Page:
Forget Starbucks, Make Better Espresso at Home

Not perfect, but my first successful bit of latte art at home.
Let me start this post with a declaration. I do not hate Starbucks. Many people do, and internet sites abound that criticize, insult and mock the company that got me drinking coffee in the first place. I am not here to tell you to feel guilty about drinking Starbucks, or mock your choice of drink. I just want you to know that like many things in the food world, you can make a far superior product at home for less money.

For years, I had a Starbucks addiction. When I was in high school and college, I was a dabbler. A frappuccino was both a milkshake and a pick me up. By the time I got my first job, I needed my morning coffee. I liked it strong, milky and sweet, so the drip stuff wouldn't do. I became addicted to lattes. Espresso, whole milk and quite a few pumps of vanilla syrup was my caffeine hit of choice and since I couldn't brew espresso at home (I had neither the knowledge nor the equipment) I went to Starbucks. The only problem? I was overpaying for an inferior product. To be fair, I, like most people in the world, had never had a well-made shot of espresso. I didn't know what to expect or what to look for. I knew my drink to be tasty and it was good enough for me. For more years than I want to count, it was good enough for me. It's good enough for most people. But at that price?

Intelligentsia Black Cat Espresso
Before we get into the hows and whys, not to mention tips for awesome drinks at home, let's talk about espresso. What it is and isn't, what it should taste like, and what you can make/drink at home that simulates an espresso if you don't want to take the plunge and buy a machine. Because I promise you, homemade drinks taste a lot better and cost a lot less money over time.

First, espresso is nothing more than coffee, but it is made by pushing hot water through a puck of finely ground coffee beans at high pressure. Any beans can be made into espresso. When you see espresso on a bag of coffee, the beans are either ground very fine to accommodate the brewing process, or the blend/roast of the beans is recommended for espresso.

The Beans
Coffee beans start losing their flavor and aroma as soon as they are ground, so I prefer to buy whole beans and grind them myself. While it's true that any beans can be ground and turned into espresso, it's not a good idea to use just any beans. Starbucks is definitely not using the highest quality beans out there, and if you get your beans at the grocery store, you probably won't fare too much better. The problem with grocery store beans is their age. Many have been sitting around for months, if not years, since their roast date, losing their flavor and going stale in the meantime. So my first rule in homemade espresso - don't use beans unless you know their roast date. I've tried beans from the grocery store, from the bulks bins, from local roasters and from mail order suppliers and I have to say, the fresher the beans, the better the espresso tastes.  To me, beans seem to hit their peak a few days after roasting and are at their best for about 2 weeks before the flavors start to degrade.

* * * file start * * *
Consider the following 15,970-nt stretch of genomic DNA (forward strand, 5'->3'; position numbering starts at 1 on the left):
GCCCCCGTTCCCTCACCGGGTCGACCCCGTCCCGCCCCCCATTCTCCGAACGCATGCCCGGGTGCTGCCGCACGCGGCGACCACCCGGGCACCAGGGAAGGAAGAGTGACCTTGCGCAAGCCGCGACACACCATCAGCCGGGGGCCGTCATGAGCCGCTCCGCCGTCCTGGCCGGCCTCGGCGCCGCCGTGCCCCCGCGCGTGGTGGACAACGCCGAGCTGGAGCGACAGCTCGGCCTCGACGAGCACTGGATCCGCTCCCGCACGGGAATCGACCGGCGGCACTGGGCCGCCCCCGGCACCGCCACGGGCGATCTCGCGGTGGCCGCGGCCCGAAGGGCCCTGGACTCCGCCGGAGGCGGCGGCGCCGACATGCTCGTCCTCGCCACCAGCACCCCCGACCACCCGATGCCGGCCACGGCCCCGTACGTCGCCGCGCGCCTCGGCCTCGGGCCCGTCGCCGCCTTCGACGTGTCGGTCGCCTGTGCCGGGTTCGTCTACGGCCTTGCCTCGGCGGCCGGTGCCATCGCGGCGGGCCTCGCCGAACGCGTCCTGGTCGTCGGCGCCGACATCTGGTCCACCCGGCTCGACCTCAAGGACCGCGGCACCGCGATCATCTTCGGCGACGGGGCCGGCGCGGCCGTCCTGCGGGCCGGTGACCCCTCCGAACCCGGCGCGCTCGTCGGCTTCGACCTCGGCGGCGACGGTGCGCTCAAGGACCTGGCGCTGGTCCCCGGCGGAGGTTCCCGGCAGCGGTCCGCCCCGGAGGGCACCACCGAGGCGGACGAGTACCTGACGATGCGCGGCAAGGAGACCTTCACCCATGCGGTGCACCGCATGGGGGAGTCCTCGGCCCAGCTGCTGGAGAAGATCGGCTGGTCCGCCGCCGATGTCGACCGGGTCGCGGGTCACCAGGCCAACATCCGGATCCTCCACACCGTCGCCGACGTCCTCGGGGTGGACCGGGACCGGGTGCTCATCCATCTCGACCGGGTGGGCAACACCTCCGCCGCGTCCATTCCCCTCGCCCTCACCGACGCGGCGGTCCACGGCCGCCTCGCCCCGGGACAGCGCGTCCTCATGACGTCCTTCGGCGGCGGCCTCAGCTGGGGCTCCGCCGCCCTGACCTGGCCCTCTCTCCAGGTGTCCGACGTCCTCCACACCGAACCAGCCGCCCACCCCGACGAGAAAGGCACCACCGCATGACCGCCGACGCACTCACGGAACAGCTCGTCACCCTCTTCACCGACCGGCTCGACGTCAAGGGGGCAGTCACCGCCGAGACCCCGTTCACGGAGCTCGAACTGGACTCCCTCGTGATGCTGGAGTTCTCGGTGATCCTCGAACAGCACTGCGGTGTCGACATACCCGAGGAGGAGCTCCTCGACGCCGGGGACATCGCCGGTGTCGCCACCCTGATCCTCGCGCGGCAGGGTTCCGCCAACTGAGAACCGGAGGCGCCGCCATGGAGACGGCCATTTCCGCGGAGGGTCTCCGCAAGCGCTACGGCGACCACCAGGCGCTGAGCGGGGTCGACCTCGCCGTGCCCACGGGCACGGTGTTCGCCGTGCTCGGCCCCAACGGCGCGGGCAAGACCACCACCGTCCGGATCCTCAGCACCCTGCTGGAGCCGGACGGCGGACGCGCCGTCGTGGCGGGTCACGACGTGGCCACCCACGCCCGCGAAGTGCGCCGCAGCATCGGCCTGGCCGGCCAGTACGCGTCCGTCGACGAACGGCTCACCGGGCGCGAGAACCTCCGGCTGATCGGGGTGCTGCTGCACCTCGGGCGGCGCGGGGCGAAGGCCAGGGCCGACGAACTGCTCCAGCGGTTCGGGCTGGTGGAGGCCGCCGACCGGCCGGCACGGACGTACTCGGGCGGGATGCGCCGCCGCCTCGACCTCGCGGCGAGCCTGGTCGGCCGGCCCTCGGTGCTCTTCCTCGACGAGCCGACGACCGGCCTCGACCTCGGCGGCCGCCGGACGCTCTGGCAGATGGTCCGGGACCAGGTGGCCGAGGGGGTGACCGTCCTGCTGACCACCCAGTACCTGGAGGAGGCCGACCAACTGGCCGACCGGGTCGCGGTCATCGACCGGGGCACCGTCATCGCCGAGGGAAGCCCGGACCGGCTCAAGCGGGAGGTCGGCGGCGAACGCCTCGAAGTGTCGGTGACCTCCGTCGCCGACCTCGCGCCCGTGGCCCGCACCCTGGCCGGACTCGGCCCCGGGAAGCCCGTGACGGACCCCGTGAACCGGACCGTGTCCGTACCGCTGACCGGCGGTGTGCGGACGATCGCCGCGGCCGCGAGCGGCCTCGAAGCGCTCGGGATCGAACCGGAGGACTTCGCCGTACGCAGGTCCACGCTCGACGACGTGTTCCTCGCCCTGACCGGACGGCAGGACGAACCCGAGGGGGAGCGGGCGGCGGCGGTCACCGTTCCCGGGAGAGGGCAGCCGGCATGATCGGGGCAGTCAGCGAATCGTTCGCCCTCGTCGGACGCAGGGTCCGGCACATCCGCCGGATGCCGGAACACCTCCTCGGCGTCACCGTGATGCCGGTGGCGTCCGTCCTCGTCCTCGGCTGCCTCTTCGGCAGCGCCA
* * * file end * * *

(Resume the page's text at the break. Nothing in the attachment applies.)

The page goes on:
The two bags above came from a local roaster, both are single origin beans and cost about $12 per bag. A similar size bag of grocery store beans costs around $8, and the differences were night and day. The smell alone was worth the price difference, but when you brew high quality, fresh roasted beans next to grocery store beans, you start noticing all the weird, sour, funky, stale flavors that come from inferior beans.

Many companies sell wonderful beans that they roast and ship next day, so by the time you get them, they are perfect. There are so many great beans available online, in fact, the fun is in the tasting. I personally look forward to trying more roasters, so if you've got a favorite, drop me a line and tell me about it. One bit of advice - make sure you order beans from the actual roaster. As much as I love Amazon, they, like other online retailers, keep a stock of beans sitting around - the beans you can get are probably a few months old at the very least.

Counter Culture Offers blends and single origin beans.
Next, we get into roast preferences. Here is one where you need to try out beans and decide what you like. I tend to favor a medium roast versus very dark or very light roasts for my espresso, but honestly, you might find you feel differently.

Now we get to the tricky part - what should espresso taste like? For years, I thought of espresso tasting like crazy strong coffee, with bitter/acrid notes needing lots of sugar and dairy to balance them out. I'm not going to say that I was completely wrong. Espresso does taste like concentrated coffee, and there is definitely bitterness there, but a well made espresso is balanced. It tastes rich and sweet, not bitter and acrid. Coffee beans have flavor profiles (chocolatey, fruity, nutty, floral, etc) but a good shot of espresso should never taste burnt, ashy, sour, or like old cardboard. In fact, until I started drinking good espresso, I never imagined drinking it without sugar or milk, much less straight up. Now I can say I enjoy several drinks, usually dependent on the time of day I have them. In the morning I still like a latte, sometimes with syrup (I use agave nectar or flavored syrups at home) sometimes without. After dinner, a shot straight up is nice, or a capuccino with dessert fits the bill (in which case I say no to syrup/sweeteners.)